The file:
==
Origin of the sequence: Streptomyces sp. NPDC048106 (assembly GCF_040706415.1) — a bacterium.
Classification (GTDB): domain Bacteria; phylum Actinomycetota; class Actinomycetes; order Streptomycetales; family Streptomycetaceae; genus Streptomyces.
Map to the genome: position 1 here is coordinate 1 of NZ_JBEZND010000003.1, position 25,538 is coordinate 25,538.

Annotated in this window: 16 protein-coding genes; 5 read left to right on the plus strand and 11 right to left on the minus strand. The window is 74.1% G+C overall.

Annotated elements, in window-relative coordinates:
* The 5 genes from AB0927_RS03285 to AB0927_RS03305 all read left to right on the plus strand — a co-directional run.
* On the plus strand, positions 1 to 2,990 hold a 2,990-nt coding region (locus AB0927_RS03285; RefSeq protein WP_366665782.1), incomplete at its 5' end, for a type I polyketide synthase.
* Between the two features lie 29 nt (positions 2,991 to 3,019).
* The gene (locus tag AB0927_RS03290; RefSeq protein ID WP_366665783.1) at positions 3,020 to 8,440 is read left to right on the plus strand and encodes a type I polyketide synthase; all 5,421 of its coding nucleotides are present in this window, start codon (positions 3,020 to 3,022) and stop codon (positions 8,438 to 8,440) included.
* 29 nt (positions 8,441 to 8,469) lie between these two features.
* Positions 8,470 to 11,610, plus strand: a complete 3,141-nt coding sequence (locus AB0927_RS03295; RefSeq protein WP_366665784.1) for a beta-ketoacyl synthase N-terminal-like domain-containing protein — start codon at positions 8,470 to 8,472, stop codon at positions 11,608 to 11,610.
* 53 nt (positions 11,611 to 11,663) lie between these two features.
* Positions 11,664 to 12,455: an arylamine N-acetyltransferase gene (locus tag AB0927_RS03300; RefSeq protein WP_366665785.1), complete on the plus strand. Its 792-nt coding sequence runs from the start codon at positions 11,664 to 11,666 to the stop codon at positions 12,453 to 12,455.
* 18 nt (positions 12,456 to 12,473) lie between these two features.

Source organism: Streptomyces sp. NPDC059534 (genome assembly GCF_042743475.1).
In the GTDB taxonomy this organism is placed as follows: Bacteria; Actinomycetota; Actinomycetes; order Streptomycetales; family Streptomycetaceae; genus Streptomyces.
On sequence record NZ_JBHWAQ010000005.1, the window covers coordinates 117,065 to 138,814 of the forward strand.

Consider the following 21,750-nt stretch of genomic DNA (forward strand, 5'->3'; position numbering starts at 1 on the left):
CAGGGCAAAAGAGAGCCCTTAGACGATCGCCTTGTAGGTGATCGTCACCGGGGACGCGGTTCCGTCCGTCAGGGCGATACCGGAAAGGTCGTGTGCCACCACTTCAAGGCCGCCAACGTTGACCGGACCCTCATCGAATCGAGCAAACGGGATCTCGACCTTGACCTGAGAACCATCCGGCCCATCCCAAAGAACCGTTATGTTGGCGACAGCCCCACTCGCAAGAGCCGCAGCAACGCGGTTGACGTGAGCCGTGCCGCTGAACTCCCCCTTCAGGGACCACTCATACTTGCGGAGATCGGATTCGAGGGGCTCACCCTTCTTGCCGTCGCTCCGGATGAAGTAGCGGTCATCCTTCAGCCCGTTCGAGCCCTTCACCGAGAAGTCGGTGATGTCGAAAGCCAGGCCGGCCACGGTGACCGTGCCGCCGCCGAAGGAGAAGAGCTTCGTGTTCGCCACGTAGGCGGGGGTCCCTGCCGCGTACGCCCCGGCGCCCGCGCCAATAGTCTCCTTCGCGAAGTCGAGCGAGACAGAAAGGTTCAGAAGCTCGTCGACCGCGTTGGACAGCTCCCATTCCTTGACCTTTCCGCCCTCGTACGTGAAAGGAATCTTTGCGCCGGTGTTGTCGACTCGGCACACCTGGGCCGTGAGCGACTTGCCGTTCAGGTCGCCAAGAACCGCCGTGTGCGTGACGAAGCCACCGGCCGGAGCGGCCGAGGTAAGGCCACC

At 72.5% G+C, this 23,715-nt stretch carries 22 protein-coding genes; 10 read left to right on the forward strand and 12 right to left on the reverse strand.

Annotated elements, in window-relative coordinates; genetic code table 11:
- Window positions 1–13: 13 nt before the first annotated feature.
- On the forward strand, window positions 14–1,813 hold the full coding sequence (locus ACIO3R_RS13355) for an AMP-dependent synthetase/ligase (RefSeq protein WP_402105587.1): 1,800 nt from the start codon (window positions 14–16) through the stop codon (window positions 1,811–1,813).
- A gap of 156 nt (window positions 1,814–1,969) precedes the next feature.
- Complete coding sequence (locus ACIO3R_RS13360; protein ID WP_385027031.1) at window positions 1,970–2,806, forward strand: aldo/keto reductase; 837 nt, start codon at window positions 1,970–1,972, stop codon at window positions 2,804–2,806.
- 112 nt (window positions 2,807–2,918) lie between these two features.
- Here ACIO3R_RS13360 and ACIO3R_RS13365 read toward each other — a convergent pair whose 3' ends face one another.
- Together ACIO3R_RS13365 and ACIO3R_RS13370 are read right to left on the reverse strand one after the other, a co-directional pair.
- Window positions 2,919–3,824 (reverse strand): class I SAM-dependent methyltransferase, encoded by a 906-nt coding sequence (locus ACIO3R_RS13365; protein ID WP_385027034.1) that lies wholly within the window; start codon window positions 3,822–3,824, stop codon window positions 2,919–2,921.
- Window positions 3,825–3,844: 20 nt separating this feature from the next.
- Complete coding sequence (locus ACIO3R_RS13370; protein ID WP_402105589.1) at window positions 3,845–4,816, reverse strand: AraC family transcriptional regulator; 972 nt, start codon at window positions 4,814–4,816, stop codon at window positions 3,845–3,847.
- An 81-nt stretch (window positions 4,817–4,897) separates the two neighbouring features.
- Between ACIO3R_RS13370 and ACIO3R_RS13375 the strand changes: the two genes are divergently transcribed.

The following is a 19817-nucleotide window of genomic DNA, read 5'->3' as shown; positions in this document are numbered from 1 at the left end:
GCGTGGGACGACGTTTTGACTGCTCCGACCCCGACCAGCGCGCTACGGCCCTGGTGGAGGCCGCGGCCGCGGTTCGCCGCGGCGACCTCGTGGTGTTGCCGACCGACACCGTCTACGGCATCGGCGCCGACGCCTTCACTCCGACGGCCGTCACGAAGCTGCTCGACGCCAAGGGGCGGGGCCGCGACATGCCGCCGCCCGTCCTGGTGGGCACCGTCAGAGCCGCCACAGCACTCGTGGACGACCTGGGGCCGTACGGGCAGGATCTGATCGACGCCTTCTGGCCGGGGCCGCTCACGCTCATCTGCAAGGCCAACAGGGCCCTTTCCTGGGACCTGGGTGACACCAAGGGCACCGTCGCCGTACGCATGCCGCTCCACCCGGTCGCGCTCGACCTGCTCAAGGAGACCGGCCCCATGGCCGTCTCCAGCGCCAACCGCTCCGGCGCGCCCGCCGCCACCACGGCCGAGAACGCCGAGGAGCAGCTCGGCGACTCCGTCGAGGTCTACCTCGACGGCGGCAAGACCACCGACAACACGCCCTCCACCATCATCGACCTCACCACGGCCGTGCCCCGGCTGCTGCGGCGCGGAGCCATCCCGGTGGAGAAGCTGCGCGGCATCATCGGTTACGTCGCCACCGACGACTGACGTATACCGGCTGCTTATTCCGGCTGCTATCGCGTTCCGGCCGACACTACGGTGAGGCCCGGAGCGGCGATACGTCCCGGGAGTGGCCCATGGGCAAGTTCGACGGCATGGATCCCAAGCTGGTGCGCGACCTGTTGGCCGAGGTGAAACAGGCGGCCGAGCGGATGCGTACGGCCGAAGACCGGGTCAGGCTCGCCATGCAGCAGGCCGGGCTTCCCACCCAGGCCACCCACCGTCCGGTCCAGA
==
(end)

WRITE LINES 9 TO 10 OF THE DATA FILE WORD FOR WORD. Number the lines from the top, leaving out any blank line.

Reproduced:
* The gene (locus tag AB0927_RS03290; RefSeq protein ID WP_366665783.1) at positions 3,020 to 8,440 is read left to right on the plus strand and encodes a type I polyketide synthase; all 5,421 of its coding nucleotides are present in this window, start codon (positions 3,020 to 3,022) and stop codon (positions 8,438 to 8,440) included.
* 29 nt (positions 8,441 to 8,469) lie between these two features.